N2 - The National Joint Registry reported that the main causes for hip implant revision surgery include aseptic loosening, infection and adverse soft tissue reaction to particulate debris. There is a great need to improve the implant properties which can be achieved through a combined solution of beta titanium alloy (TNZT) with low elastic modulus and laser surface nitriding to improve mechanical properties and biological response. While titanium nitride (TiN) possesses good biocompatibility and remarkable antibacterial properties; its effectiveness as a coating on Ti-35Nb-7Zr-6Ta has not been investigated in relation to stem cell response and antibacterial capability. TNZT surfaces were laser-nitrided in incremental laser power, specifically 35, 40 and 45 W. Investigation included surface roughness and topography in microscale (WLI and SEM), microstructure (XRD) and wettability (water contact angle). Biological studies of the laser-nitrided surfaces included in vitro culture for 24 h using mesenchymal stem cell (MSC) fluorescence staining and Staphylococcus aureus (S. aureus) Live/Dead staining. Sample groups consisted of control base metal (BM), laser-nitrided at 35 W (LT35), 40 W (LT40) and 45 W (LT45). Results revealed that laser nitriding generates significantly rougher surfaces (Ra value of BM was 199.3 nm, LT35 was 722.8 nm, LT40 was 458.4 nm and LT45 was 1180.2 nm) with distinctive surface features (Rsk < 0 and Rku > 3). Surfaces after laser nitriding, regardless of laser power, can be tailored to become hydrophilic (27.1–34.2°). Fibre laser nitriding can be used to create antibacterial surface patterns on TNZT in a high power regime. A laser power of 45 W proved to be the most effective in this study, creating an overlapping crescent shape which becomes more obvious with increasing power. To summarise, laser-nitrided surfaces led to a significant antibacterial effect but offered no particular advantage to MSC response.

AB - The National Joint Registry reported that the main causes for hip implant revision surgery include aseptic loosening, infection and adverse soft tissue reaction to particulate debris. There is a great need to improve the implant properties which can be achieved through a combined solution of beta titanium alloy (TNZT) with low elastic modulus and laser surface nitriding to improve mechanical properties and biological response. While titanium nitride (TiN) possesses good biocompatibility and remarkable antibacterial properties; its effectiveness as a coating on Ti-35Nb-7Zr-6Ta has not been investigated in relation to stem cell response and antibacterial capability. TNZT surfaces were laser-nitrided in incremental laser power, specifically 35, 40 and 45 W. Investigation included surface roughness and topography in microscale (WLI and SEM), microstructure (XRD) and wettability (water contact angle). Biological studies of the laser-nitrided surfaces included in vitro culture for 24 h using mesenchymal stem cell (MSC) fluorescence staining and Staphylococcus aureus (S. aureus) Live/Dead staining. Sample groups consisted of control base metal (BM), laser-nitrided at 35 W (LT35), 40 W (LT40) and 45 W (LT45). Results revealed that laser nitriding generates significantly rougher surfaces (Ra value of BM was 199.3 nm, LT35 was 722.8 nm, LT40 was 458.4 nm and LT45 was 1180.2 nm) with distinctive surface features (Rsk < 0 and Rku > 3). Surfaces after laser nitriding, regardless of laser power, can be tailored to become hydrophilic (27.1–34.2°). Fibre laser nitriding can be used to create antibacterial surface patterns on TNZT in a high power regime. A laser power of 45 W proved to be the most effective in this study, creating an overlapping crescent shape which becomes more obvious with increasing power. To summarise, laser-nitrided surfaces led to a significant antibacterial effect but offered no particular advantage to MSC response.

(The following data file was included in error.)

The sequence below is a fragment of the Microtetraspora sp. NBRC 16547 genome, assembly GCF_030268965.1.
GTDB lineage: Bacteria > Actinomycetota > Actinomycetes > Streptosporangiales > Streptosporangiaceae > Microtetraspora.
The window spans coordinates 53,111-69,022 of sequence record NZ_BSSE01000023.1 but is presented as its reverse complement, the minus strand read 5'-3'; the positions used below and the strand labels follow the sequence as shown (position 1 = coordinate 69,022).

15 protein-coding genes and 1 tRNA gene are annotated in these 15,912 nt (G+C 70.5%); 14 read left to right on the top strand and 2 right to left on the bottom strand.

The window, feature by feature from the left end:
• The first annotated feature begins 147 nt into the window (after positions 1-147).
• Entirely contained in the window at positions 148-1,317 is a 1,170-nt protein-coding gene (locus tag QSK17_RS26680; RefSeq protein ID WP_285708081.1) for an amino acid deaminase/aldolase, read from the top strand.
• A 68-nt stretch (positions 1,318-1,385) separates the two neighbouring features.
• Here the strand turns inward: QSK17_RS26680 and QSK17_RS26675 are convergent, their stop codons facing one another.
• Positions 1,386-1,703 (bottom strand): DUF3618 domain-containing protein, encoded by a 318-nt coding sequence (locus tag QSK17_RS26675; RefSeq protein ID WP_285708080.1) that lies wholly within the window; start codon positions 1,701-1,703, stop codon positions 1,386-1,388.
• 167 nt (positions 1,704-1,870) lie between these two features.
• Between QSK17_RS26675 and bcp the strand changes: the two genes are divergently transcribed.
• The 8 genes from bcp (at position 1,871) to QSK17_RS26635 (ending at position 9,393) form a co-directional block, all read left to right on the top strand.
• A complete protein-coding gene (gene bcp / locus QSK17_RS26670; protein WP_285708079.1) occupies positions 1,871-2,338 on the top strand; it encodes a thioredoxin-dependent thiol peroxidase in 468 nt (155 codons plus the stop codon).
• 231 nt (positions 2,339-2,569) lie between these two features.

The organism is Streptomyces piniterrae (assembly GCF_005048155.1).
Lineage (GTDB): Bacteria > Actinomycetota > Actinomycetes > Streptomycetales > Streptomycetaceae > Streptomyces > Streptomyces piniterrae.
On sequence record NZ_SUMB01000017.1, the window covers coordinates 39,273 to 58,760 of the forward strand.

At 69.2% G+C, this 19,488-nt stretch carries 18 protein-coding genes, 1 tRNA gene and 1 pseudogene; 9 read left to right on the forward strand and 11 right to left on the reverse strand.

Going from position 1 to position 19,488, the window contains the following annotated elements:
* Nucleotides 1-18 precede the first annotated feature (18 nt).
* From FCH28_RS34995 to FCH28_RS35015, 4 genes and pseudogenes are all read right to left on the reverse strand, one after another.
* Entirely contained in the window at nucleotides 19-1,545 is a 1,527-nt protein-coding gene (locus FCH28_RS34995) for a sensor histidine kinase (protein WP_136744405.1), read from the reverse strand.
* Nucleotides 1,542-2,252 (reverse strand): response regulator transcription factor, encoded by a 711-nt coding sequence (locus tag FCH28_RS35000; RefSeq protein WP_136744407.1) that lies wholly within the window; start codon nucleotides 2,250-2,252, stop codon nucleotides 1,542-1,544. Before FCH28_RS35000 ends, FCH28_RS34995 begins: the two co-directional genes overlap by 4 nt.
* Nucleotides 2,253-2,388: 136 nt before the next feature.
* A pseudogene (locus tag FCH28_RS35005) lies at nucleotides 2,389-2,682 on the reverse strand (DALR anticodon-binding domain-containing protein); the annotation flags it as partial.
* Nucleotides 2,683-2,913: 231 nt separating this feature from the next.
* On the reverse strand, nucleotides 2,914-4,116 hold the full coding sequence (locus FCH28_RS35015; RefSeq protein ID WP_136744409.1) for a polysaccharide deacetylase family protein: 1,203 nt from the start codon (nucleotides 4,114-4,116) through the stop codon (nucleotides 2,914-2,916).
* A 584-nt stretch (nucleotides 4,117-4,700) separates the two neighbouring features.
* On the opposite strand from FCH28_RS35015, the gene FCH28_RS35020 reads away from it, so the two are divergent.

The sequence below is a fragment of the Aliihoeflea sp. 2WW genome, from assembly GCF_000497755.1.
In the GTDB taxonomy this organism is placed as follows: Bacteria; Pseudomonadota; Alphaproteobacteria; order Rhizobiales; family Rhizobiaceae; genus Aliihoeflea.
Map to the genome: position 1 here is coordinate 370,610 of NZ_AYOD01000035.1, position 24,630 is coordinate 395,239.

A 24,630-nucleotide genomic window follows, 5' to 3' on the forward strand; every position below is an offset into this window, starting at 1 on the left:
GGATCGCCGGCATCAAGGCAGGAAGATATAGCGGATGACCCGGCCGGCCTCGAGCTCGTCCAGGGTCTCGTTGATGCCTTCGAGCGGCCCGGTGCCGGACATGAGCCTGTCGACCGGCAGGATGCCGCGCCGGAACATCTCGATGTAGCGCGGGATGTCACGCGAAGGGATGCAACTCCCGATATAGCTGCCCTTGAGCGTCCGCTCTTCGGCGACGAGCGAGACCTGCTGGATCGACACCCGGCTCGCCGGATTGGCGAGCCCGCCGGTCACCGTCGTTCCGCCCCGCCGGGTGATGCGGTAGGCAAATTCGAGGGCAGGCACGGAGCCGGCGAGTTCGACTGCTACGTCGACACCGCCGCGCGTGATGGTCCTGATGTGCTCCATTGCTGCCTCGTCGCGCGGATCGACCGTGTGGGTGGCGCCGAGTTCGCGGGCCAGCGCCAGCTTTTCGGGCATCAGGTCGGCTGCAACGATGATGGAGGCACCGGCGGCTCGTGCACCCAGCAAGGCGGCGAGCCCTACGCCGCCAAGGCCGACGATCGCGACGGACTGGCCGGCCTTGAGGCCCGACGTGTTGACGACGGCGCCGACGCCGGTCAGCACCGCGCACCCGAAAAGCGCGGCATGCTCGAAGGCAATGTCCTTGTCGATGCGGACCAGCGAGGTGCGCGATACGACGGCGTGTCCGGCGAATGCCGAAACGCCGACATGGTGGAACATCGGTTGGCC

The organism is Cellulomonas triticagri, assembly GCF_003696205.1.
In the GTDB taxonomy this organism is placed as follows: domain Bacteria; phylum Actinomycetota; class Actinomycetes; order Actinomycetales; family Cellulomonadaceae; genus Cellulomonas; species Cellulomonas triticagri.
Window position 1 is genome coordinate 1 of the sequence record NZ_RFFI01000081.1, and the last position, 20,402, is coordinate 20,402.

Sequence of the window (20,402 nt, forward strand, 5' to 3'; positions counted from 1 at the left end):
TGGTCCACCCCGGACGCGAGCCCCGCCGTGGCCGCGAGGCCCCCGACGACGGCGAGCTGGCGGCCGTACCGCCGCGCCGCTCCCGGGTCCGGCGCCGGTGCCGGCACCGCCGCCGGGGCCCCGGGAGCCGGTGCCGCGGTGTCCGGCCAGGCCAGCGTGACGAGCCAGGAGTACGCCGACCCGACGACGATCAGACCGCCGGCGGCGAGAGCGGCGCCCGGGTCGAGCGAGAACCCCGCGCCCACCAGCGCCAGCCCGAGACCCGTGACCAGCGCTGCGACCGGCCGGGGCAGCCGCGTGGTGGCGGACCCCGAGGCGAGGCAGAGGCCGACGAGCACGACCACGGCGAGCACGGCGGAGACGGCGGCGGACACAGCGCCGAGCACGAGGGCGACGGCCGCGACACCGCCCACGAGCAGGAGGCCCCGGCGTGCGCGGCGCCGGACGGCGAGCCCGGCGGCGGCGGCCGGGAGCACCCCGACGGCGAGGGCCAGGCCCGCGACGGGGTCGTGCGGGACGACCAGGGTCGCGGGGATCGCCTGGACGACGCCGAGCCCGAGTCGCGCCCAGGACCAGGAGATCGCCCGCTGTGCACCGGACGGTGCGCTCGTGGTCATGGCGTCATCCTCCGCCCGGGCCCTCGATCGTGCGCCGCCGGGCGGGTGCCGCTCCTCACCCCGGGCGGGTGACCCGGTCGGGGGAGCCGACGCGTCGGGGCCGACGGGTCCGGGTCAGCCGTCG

KW - Mesenchymal stem cell (MSC); Antibacterial performance; TNZT; Beta titanium; Fibre laser nitriding

U2 - 10.1016/j.optlastec.2019.105793

DO - 10.1016/j.optlastec.2019.105793

M3 - Article

VL - 121

JO - Optics and Laser Technology

JF - Optics and Laser Technology

SN - 0030-3992

M1 - 105793

ER -